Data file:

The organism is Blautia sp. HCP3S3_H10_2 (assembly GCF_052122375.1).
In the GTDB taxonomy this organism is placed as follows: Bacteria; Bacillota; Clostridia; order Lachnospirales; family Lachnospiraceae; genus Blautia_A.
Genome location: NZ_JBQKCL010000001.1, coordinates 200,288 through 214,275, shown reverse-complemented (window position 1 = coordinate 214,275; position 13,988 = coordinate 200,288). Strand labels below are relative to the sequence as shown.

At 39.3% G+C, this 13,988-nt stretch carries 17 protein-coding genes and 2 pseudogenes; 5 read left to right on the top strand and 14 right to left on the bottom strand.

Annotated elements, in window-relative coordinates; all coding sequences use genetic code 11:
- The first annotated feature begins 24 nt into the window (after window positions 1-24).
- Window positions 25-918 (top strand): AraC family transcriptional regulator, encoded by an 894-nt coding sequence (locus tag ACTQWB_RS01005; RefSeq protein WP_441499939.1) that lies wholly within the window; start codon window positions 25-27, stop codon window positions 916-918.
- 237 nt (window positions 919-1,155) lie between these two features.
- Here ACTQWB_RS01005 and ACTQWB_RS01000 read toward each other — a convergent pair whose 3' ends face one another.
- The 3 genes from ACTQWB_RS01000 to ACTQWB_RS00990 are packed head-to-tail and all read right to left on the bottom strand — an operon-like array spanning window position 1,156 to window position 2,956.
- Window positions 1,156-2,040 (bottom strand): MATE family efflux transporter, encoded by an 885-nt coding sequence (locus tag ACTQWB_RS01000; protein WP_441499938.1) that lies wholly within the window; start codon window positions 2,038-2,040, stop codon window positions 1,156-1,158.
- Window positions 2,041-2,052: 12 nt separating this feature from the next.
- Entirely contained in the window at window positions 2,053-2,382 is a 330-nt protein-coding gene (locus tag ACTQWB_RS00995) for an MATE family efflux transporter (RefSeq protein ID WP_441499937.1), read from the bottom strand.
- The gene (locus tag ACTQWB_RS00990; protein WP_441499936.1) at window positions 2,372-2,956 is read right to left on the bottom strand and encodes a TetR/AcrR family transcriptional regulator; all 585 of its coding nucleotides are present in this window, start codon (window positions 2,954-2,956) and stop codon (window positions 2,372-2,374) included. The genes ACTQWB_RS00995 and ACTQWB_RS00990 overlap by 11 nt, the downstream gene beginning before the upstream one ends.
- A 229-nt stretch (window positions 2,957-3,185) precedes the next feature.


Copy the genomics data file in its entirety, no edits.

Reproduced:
The organism is Blautia sp. HCP3S3_H10_2 (assembly GCF_052122375.1).
In the GTDB taxonomy this organism is placed as follows: Bacteria; Bacillota; Clostridia; order Lachnospirales; family Lachnospiraceae; genus Blautia_A.
Genome location: NZ_JBQKCL010000001.1, coordinates 200,288 through 214,275, shown reverse-complemented (window position 1 = coordinate 214,275; position 13,988 = coordinate 200,288). Strand labels below are relative to the sequence as shown.

At 39.3% G+C, this 13,988-nt stretch carries 17 protein-coding genes and 2 pseudogenes; 5 read left to right on the top strand and 14 right to left on the bottom strand.

Annotated elements, in window-relative coordinates; all coding sequences use genetic code 11:
- The first annotated feature begins 24 nt into the window (after window positions 1-24).
- Window positions 25-918 (top strand): AraC family transcriptional regulator, encoded by an 894-nt coding sequence (locus tag ACTQWB_RS01005; RefSeq protein WP_441499939.1) that lies wholly within the window; start codon window positions 25-27, stop codon window positions 916-918.
- 237 nt (window positions 919-1,155) lie between these two features.
- Here ACTQWB_RS01005 and ACTQWB_RS01000 read toward each other — a convergent pair whose 3' ends face one another.
- The 3 genes from ACTQWB_RS01000 to ACTQWB_RS00990 are packed head-to-tail and all read right to left on the bottom strand — an operon-like array spanning window position 1,156 to window position 2,956.
- Window positions 1,156-2,040 (bottom strand): MATE family efflux transporter, encoded by an 885-nt coding sequence (locus tag ACTQWB_RS01000; protein WP_441499938.1) that lies wholly within the window; start codon window positions 2,038-2,040, stop codon window positions 1,156-1,158.
- Window positions 2,041-2,052: 12 nt separating this feature from the next.
- Entirely contained in the window at window positions 2,053-2,382 is a 330-nt protein-coding gene (locus tag ACTQWB_RS00995) for an MATE family efflux transporter (RefSeq protein ID WP_441499937.1), read from the bottom strand.
- The gene (locus tag ACTQWB_RS00990; protein WP_441499936.1) at window positions 2,372-2,956 is read right to left on the bottom strand and encodes a TetR/AcrR family transcriptional regulator; all 585 of its coding nucleotides are present in this window, start codon (window positions 2,954-2,956) and stop codon (window positions 2,372-2,374) included. The genes ACTQWB_RS00995 and ACTQWB_RS00990 overlap by 11 nt, the downstream gene beginning before the upstream one ends.
- A 229-nt stretch (window positions 2,957-3,185) precedes the next feature.